The New Year’s celebration is a common denominator in all the countries of the world, as well as the excitement of closing cycles and starting new ones. However, there are very curious traditions that vary from place to place and that are practiced to supposedly bring good luck in the year to come. Here you have some of them!

New Year's Eve celebration around the world


One of the most popular rituals in Japan is to admire the first sunrise of the year, better known as “Hatsuhinode”. Thousands of people travel to beaches or mountains to do this activity because these scenarios provide a better view of the sunrise. At the same time, Japanese people also pray to ask for prosperity.


The New Year is celebrated by jumping from a chair or any elevated area. The Danes believe that the action of jumping represents the entrance to a new year with good luck.


Bleigießen or molybdomancy is one of the most traditional activities in this country for the holidays. It means literally “lead spill “and it serves to know what the next year will bring you.

The ritual begins by burning small lead figures in the fire of a candle and in a spoon. After this, the molten lead is poured into water and the different shapes that result —which can be associated with any object— reveal what will happen or what to expect for the next year.


A very peculiar way to ring in the New Year in Holland is by taking a dip in ice-cold water in the sea. The tradition was born in 1965 thanks to a swimming club that decided to jump into the sea on this date. It became so popular that today thousands of Dutch people practice it. The massive swim off Scheveningen Beach is one of the best known, in which more than 10,000 people dive each year.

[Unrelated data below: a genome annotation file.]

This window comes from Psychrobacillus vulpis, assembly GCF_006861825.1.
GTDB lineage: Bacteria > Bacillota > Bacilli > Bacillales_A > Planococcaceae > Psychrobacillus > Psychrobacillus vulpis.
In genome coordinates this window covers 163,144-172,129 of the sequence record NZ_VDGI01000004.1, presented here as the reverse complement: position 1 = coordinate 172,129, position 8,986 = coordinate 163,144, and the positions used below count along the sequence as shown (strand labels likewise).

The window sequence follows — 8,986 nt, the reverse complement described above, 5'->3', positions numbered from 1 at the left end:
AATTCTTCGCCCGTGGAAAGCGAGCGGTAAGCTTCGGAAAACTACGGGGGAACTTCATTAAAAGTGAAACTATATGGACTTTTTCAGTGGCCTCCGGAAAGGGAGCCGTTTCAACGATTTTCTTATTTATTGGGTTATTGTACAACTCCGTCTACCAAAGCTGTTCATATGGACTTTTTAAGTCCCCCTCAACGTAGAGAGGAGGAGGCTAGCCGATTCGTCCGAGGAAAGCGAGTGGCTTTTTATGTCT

Scheveningen Beach in The Hague, Holland, New Year's Eve dive


The pomegranate is a fruit that symbolizes abundance and good luck. For the Greeks, this meaning has been for centuries a good omen in the New Year.

This is why they usually do two important rituals: The first is to decorate the houses with pomegranates. The second is to leave the house before midnight to represent the departure of a year and, upon entering again, the grenade crashes against the door; the number of seeds that are spilled is the amount of good luck that you will have on the next year.


“La quema del monigote” (Burning puppets) is the best-known ritual in this country and is actually “cathartic” since it helps to close cycles.

Ecuadorians decide to leave the old year behind by burning a doll made of cardboard and cloth, dedicating both negative and positive words to it, according to the person’s perception of what their year was.

It is a deeply rooted tradition that has also transcended borders. Would you try it?


In the United States, counting down on the New Year and kissing at the end is probably one of the best-known traditions in the world that is a symbol of good luck in love.

It is rumored that the origin of this practice dates back to the Saturnalia festival in Roman times. Others associate it with what happened in the middle of the 19th century when in Germany they said goodbye to the year with songs, drinks, hugs, and kisses; and there is a third theory that says that in Europe they attended New Year’s balls with masks and kissed whoever was next to them at midnight.


In our country, some customs are also shared by other Latin American countries, such as eating 12 grapes when the countdown to the new year ends. These represent the 12 months of the year, so you can make a different wish with each grape.

Another custom is to take the suitcases to the street as a symbol of abundance in a matter of travel. And finally, we cannot ignore the use of red or yellow underwear depending on what you want to obtain: Red underwear represents love, and yellow represents money. There are even stores that sell underwear in both colors… Why settle for one when you can have both?

Tell us in the comments if you know more New Year’s traditions and which ones you practice at home with your family!

Happy New Year!

Grapes is a tradition in New Year's Eve in Mexico and other Latin American countries.